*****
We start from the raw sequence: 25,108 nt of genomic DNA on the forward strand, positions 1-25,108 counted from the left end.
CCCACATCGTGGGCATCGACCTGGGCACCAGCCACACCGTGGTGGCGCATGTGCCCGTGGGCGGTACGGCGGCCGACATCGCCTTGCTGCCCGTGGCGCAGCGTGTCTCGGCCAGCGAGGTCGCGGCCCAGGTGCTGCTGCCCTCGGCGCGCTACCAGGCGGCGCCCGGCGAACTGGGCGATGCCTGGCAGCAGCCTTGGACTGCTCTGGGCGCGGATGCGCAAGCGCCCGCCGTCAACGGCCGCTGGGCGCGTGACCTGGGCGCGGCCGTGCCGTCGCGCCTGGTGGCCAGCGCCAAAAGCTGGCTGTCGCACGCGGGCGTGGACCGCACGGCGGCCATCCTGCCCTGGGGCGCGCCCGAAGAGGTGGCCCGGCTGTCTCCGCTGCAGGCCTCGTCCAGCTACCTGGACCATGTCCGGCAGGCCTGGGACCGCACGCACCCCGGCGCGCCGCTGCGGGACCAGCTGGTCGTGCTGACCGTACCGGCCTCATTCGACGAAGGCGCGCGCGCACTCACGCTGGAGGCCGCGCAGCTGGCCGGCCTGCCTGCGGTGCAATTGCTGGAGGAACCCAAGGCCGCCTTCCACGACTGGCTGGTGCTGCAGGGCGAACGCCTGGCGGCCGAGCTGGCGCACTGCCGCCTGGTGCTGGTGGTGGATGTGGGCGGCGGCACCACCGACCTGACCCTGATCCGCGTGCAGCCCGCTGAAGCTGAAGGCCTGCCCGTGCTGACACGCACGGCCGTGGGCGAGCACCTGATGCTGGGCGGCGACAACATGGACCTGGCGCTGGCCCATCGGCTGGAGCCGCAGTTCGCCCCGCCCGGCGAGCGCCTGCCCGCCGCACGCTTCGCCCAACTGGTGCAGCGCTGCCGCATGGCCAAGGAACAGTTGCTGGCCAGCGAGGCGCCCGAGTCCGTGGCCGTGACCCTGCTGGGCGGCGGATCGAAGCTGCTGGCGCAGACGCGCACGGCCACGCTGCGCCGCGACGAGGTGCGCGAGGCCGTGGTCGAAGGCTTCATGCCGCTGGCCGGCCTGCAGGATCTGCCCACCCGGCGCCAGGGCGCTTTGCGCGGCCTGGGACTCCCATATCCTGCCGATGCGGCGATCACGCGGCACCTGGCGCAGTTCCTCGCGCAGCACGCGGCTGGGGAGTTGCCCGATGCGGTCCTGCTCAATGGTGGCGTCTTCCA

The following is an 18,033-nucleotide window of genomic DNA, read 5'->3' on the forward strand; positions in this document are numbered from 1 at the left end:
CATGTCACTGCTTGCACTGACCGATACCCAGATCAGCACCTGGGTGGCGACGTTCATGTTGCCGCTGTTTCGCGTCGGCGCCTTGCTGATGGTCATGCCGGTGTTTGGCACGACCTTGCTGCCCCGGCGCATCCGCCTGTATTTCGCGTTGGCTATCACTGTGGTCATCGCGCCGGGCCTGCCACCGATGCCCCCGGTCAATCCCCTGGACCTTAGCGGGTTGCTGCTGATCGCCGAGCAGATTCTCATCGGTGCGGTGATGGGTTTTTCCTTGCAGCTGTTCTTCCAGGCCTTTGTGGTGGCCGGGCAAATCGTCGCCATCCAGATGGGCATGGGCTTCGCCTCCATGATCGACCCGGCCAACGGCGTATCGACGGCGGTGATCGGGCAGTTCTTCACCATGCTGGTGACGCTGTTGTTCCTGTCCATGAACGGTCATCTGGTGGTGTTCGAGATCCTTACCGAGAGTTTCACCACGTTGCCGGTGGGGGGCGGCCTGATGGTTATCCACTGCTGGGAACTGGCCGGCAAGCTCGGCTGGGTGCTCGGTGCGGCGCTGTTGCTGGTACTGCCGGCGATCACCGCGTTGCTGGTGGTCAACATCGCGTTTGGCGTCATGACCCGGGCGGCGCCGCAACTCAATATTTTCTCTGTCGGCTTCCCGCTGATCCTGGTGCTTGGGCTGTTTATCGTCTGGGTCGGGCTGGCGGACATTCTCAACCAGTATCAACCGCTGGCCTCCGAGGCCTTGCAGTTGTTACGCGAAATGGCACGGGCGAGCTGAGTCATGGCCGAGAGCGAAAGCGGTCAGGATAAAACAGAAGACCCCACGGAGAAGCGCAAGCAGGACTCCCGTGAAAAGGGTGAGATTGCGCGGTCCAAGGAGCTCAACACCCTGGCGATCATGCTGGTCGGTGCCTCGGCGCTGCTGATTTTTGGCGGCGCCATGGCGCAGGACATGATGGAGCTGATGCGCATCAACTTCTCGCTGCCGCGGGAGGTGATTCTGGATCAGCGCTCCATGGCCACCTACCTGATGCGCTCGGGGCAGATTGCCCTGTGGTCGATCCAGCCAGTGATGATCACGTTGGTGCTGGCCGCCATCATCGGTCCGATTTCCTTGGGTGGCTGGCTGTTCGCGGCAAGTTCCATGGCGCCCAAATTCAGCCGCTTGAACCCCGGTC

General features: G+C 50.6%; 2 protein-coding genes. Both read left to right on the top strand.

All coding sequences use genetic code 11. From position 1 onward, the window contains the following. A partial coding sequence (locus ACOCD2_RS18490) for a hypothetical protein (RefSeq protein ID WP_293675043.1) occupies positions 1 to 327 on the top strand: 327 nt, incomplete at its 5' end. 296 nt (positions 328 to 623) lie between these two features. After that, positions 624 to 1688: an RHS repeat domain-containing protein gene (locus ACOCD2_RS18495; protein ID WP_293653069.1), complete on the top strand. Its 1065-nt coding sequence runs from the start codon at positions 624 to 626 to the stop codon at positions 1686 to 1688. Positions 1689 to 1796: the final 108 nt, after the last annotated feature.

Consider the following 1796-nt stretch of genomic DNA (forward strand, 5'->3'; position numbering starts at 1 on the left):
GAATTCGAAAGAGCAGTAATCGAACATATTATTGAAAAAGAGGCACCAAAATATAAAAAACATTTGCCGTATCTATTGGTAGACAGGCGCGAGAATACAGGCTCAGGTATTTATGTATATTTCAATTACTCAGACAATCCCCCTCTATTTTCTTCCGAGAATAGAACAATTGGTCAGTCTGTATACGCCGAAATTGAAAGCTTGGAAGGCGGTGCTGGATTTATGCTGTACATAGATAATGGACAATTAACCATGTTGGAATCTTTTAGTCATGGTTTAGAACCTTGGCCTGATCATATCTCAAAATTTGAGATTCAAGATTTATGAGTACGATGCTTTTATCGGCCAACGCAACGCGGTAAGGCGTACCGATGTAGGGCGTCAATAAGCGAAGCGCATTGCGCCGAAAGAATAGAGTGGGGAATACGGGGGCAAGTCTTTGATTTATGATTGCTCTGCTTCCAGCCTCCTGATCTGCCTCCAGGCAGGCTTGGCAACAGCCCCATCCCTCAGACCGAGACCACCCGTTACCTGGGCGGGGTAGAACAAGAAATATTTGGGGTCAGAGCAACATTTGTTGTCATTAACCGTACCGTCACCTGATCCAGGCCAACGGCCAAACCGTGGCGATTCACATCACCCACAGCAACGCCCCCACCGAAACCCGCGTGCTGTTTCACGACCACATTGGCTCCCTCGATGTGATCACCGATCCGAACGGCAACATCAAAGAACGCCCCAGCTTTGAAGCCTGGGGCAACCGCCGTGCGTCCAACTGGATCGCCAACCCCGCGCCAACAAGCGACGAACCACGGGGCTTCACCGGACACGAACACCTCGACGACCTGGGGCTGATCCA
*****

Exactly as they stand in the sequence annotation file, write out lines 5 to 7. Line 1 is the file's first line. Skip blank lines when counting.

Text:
General features: G+C 50.6%; 2 protein-coding genes. Both read left to right on the top strand.

All coding sequences use genetic code 11. From position 1 onward, the window contains the following. A partial coding sequence (locus ACOCD2_RS18490) for a hypothetical protein (RefSeq protein ID WP_293675043.1) occupies positions 1 to 327 on the top strand: 327 nt, incomplete at its 5' end. 296 nt (positions 328 to 623) lie between these two features. After that, positions 624 to 1688: an RHS repeat domain-containing protein gene (locus ACOCD2_RS18495; protein ID WP_293653069.1), complete on the top strand. Its 1065-nt coding sequence runs from the start codon at positions 624 to 626 to the stop codon at positions 1686 to 1688. Positions 1689 to 1796: the final 108 nt, after the last annotated feature.

Consider the following 1796-nt stretch of genomic DNA (forward strand, 5'->3'; position numbering starts at 1 on the left):